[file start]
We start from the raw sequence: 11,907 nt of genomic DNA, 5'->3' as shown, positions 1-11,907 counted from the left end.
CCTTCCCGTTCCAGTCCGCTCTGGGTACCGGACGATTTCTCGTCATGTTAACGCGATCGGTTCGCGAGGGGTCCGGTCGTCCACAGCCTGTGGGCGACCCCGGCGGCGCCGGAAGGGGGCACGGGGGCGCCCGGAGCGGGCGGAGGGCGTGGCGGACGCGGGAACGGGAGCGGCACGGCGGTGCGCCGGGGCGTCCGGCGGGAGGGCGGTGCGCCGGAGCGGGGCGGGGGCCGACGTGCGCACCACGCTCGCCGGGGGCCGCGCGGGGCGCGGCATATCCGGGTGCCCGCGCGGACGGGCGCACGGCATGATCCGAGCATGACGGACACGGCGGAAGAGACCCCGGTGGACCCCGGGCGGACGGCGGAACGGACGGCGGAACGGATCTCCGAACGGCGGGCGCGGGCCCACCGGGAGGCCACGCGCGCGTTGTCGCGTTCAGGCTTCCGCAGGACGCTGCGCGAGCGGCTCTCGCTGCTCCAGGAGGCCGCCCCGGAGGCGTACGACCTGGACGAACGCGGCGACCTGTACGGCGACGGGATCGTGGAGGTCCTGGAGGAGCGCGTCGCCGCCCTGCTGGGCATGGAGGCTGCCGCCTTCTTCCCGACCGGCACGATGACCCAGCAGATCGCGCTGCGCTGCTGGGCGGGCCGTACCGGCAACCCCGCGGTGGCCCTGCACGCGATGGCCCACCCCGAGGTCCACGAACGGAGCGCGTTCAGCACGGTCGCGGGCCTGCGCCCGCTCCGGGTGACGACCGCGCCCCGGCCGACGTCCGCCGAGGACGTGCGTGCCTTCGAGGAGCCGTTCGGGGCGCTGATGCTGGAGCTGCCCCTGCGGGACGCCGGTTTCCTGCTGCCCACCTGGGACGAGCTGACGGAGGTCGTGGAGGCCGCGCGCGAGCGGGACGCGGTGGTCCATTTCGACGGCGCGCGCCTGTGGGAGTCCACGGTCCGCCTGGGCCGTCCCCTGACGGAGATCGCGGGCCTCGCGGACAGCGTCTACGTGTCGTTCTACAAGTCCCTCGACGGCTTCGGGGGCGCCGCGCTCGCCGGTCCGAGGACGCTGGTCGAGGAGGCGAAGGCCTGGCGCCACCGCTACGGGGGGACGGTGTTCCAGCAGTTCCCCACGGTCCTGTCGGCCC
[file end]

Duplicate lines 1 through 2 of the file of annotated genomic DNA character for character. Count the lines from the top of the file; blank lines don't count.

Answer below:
We start from the raw sequence: 11,907 nt of genomic DNA, 5'->3' as shown, positions 1-11,907 counted from the left end.
CCTTCCCGTTCCAGTCCGCTCTGGGTACCGGACGATTTCTCGTCATGTTAACGCGATCGGTTCGCGAGGGGTCCGGTCGTCCACAGCCTGTGGGCGACCCCGGCGGCGCCGGAAGGGGGCACGGGGGCGCCCGGAGCGGGCGGAGGGCGTGGCGGACGCGGGAACGGGAGCGGCACGGCGGTGCGCCGGGGCGTCCGGCGGGAGGGCGGTGCGCCGGAGCGGGGCGGGGGCCGACGTGCGCACCACGCTCGCCGGGGGCCGCGCGGGGCGCGGCATATCCGGGTGCCCGCGCGGACGGGCGCACGGCATGATCCGAGCATGACGGACACGGCGGAAGAGACCCCGGTGGACCCCGGGCGGACGGCGGAACGGACGGCGGAACGGATCTCCGAACGGCGGGCGCGGGCCCACCGGGAGGCCACGCGCGCGTTGTCGCGTTCAGGCTTCCGCAGGACGCTGCGCGAGCGGCTCTCGCTGCTCCAGGAGGCCGCCCCGGAGGCGTACGACCTGGACGAACGCGGCGACCTGTACGGCGACGGGATCGTGGAGGTCCTGGAGGAGCGCGTCGCCGCCCTGCTGGGCATGGAGGCTGCCGCCTTCTTCCCGACCGGCACGATGACCCAGCAGATCGCGCTGCGCTGCTGGGCGGGCCGTACCGGCAACCCCGCGGTGGCCCTGCACGCGATGGCCCACCCCGAGGTCCACGAACGGAGCGCGTTCAGCACGGTCGCGGGCCTGCGCCCGCTCCGGGTGACGACCGCGCCCCGGCCGACGTCCGCCGAGGACGTGCGTGCCTTCGAGGAGCCGTTCGGGGCGCTGATGCTGGAGCTGCCCCTGCGGGACGCCGGTTTCCTGCTGCCCACCTGGGACGAGCTGACGGAGGTCGTGGAGGCCGCGCGCGAGCGGGACGCGGTGGTCCATTTCGACGGCGCGCGCCTGTGGGAGTCCACGGTCCGCCTGGGCCGTCCCCTGACGGAGATCGCGGGCCTCGCGGACAGCGTCTACGTGTCGTTCTACAAGTCCCTCGACGGCTTCGGGGGCGCCGCGCTCGCCGGTCCGAGGACGCTGGTCGAGGAGGCGAAGGCCTGGCGCCACCGCTACGGGGGGACGGTGTTCCAGCAGTTCCCCACGGTCCTGTCGGCCC